Shortened Work Time

Shortened Work Time

 

according to Soviet law, work time of less than 41 hours a week, provided for by law to protect workers of certain categories. Shortened work time has been set at 36 hours a week for industrial and nonindustrial workers aged 16 to 18 and at 24 hours a week for those over 15 but not yet 16.

Industrial and nonindustrial workers exposed to hazardous working conditions may work no more than 36 hours a week; these work categories are established according to a special list. The 36-hour workweek is also fixed for workers of other categories, for example, schoolteachers, doctors, professors, docents, and teaching assistants and instructors in institutions of higher learning, as well as for first- and second-group disabled workers engaged at specially designated enterprises, shops, and sections.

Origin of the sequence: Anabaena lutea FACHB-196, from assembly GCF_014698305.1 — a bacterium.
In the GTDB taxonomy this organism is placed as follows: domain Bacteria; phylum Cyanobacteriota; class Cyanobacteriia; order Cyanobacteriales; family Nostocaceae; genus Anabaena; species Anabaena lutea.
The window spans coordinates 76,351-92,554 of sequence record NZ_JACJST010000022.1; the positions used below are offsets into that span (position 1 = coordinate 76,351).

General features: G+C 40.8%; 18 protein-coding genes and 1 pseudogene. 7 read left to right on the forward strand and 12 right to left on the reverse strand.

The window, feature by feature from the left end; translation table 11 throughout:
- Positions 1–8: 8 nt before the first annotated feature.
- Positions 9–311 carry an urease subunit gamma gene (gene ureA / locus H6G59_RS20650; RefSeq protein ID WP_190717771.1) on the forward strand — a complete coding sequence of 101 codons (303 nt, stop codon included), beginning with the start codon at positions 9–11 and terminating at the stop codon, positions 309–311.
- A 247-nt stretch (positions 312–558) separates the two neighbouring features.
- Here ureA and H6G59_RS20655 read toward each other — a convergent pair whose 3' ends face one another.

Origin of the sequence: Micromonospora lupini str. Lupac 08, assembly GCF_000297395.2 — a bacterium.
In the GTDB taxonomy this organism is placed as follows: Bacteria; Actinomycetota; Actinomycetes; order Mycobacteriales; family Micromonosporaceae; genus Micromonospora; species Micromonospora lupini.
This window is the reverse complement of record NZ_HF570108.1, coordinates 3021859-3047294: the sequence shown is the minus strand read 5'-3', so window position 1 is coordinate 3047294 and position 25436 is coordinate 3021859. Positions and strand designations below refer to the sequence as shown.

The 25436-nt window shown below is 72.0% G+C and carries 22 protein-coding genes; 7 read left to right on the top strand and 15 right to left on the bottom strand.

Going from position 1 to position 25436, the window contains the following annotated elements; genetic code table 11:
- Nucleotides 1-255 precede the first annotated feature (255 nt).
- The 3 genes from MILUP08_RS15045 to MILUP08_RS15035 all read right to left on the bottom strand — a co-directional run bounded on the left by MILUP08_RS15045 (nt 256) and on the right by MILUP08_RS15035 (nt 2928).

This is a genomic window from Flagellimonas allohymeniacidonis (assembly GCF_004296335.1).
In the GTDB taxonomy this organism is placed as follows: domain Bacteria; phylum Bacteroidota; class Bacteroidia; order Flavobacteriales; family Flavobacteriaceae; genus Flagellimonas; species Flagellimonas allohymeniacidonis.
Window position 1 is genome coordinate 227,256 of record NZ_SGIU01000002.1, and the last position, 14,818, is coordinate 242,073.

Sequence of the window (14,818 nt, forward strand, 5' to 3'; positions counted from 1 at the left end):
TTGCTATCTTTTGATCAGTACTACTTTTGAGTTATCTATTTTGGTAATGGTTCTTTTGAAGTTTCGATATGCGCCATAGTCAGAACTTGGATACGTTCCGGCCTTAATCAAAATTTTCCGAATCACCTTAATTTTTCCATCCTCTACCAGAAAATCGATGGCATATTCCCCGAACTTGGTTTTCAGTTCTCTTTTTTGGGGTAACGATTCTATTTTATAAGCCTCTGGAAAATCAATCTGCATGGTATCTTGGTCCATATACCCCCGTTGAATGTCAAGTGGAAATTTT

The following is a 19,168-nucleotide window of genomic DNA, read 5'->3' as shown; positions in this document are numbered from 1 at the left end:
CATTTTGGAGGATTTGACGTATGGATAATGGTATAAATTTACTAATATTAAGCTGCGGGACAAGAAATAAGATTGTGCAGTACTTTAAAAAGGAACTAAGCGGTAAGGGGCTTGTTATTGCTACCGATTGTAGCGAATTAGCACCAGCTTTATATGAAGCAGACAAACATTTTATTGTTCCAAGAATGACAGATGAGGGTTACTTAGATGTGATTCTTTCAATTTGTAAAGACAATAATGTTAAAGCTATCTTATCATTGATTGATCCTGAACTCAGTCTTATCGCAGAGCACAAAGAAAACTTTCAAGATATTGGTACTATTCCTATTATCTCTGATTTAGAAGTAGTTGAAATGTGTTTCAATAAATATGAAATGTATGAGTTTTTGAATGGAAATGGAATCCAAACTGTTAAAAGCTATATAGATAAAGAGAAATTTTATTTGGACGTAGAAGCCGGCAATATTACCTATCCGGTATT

In a six-day workweek, the workday cannot exceed six hours if the workweek is 36 hours or four hours if the workweek is 24 hours. At enterprises and establishments with a five-day workweek, workers aged 16 to 18 cannot work more than seven hours, while workers over 15 but not yet 16 cannot work more than five hours daily.

References in periodicals archive ?
The simulation shortened work time. What was to have been three days' work by four workers was done in 30 minutes by three.
This book provides a historical account of the American labor movement's campaign for shortened work time. According to the authors, the demand for reduced working hours was an issue of potential interest to all workers irrespective of their skill, race, gender, or ethnicity.